Still Alice: Women are more at risk of Alzheimer’s Disease

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Alzheimer's disease
Alzheimer's disease

There is evidence that brains of women are more susceptible to Alzheimer’s Disease

Growing evidence suggests women may be at increased risk of certain physiological changes associated with Alzheimer disease (AD).

A study that examined nearly 300 clinically normal adults (average age 74) for deposits in the brain of the protein tau, a marker of AD, as measured by positron emission tomography, came to these conclusions. The study was published in JAMA Neurology. Alzheimer’s is one of the commonest forms of dementia. The disease that progressively leads to a person losing all memory – including what is required to perform his or her personal tasks – has been on the rise the world over.

“It is estimated that by the year 2020, approximately 70% of the world’s population aged 60 and above will be living in developing countries, with 14.2% in India”

The higher incidence is also a function of the rising life expectancy in countries across the world. In India it is also about poor mental health and geriatric care services and poor awareness about the disease when it is usually dismissed just as forgetfulness of old age rather than an ailment that requires treatment. A 2012 study in the Journal of Neurology said: “Alzheimer’s disease (AD) and other forms of dementia are a growing public health problem among the elderly in developing countries, whose aging population is increasing rapidly. It is estimated that by the year 2020, approximately 70% of the world’s population aged 60 and above will be living in developing countries, with 14.2% in India.” The study also found a higher incidence of the disease in South India as compared to north India.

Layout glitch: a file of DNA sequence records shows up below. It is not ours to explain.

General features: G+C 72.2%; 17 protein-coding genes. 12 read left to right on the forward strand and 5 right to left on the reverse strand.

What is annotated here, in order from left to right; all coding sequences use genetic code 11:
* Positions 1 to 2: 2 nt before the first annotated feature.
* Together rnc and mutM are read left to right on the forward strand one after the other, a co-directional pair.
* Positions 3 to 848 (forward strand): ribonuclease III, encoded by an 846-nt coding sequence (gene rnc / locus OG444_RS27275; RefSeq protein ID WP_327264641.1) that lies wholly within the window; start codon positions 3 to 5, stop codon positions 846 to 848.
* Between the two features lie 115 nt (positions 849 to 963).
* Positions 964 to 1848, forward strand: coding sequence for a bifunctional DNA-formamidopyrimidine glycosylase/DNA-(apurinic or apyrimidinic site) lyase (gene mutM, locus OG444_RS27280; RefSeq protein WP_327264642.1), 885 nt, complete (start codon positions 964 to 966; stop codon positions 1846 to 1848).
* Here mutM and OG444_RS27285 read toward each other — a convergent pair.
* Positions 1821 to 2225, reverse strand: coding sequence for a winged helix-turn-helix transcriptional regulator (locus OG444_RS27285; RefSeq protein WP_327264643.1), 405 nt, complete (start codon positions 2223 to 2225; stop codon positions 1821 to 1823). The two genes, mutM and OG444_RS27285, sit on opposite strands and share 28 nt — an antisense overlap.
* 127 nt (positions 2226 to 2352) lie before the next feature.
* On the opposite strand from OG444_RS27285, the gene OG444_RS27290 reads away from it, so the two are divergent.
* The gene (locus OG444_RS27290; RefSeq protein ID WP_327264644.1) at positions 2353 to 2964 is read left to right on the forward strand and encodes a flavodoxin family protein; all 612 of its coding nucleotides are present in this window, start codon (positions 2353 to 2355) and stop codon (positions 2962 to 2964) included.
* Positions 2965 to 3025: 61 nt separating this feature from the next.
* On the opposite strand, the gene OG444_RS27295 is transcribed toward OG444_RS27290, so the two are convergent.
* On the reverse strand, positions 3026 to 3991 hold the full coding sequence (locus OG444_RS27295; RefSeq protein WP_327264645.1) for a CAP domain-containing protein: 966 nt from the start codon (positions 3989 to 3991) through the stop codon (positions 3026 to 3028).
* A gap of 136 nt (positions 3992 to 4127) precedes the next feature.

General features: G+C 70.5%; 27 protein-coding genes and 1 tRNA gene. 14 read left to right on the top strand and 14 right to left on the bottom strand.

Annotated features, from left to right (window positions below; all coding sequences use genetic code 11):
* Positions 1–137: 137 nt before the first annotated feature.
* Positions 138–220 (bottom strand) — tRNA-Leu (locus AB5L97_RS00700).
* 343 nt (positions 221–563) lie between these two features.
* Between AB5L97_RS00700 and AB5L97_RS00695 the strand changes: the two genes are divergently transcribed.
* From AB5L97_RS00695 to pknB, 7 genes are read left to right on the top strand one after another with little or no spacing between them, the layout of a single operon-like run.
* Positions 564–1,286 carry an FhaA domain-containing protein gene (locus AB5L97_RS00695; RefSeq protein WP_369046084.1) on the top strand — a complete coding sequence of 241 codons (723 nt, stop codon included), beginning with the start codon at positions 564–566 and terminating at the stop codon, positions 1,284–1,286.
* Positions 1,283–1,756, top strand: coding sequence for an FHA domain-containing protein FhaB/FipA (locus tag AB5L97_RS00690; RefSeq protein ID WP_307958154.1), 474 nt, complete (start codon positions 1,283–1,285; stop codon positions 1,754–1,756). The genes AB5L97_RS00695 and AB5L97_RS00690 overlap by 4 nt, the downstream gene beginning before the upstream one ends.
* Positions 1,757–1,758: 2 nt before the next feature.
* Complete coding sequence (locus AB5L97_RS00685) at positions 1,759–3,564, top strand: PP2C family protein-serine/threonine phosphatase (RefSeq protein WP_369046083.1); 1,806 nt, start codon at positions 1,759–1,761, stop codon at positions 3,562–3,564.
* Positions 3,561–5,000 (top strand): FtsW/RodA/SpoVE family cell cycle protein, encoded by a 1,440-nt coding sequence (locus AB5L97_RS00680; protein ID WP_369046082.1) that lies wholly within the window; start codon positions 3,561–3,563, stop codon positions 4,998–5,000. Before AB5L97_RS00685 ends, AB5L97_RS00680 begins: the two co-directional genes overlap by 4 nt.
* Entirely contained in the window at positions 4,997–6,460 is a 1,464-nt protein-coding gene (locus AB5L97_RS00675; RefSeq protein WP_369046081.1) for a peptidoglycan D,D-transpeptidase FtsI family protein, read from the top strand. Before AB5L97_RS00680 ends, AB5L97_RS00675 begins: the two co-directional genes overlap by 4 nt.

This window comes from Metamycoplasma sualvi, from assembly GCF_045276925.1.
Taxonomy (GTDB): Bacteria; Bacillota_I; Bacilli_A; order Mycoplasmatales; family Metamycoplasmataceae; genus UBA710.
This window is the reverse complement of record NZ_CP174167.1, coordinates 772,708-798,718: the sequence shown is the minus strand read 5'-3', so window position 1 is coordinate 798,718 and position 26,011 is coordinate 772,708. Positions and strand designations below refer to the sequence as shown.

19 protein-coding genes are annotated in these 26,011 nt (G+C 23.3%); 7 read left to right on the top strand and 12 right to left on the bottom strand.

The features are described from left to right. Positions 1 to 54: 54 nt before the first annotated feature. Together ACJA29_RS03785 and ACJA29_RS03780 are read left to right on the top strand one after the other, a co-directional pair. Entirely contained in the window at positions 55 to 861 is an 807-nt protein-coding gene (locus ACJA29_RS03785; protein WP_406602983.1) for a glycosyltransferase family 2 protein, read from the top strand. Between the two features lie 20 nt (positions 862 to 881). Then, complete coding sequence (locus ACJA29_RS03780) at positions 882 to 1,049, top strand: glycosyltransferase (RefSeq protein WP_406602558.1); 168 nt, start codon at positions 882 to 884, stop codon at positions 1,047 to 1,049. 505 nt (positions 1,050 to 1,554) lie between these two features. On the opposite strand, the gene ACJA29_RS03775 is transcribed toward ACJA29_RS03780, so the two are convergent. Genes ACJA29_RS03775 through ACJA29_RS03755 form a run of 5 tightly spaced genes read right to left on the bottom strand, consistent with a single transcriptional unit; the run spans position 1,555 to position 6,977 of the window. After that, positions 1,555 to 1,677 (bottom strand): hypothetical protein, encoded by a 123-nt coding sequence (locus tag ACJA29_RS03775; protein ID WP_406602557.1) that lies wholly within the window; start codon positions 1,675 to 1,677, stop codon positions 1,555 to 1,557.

The JAMA study found that women showed more tau in a region of the brain than men, which was associated with individuals with greater amounts of plaque deposits of the β-amyloid peptide (Aβ), another marker of AD.

These findings support other studies in identifying potential reasons for differences in risk for AD between men and women. The study population may limit the generalizability of these results.

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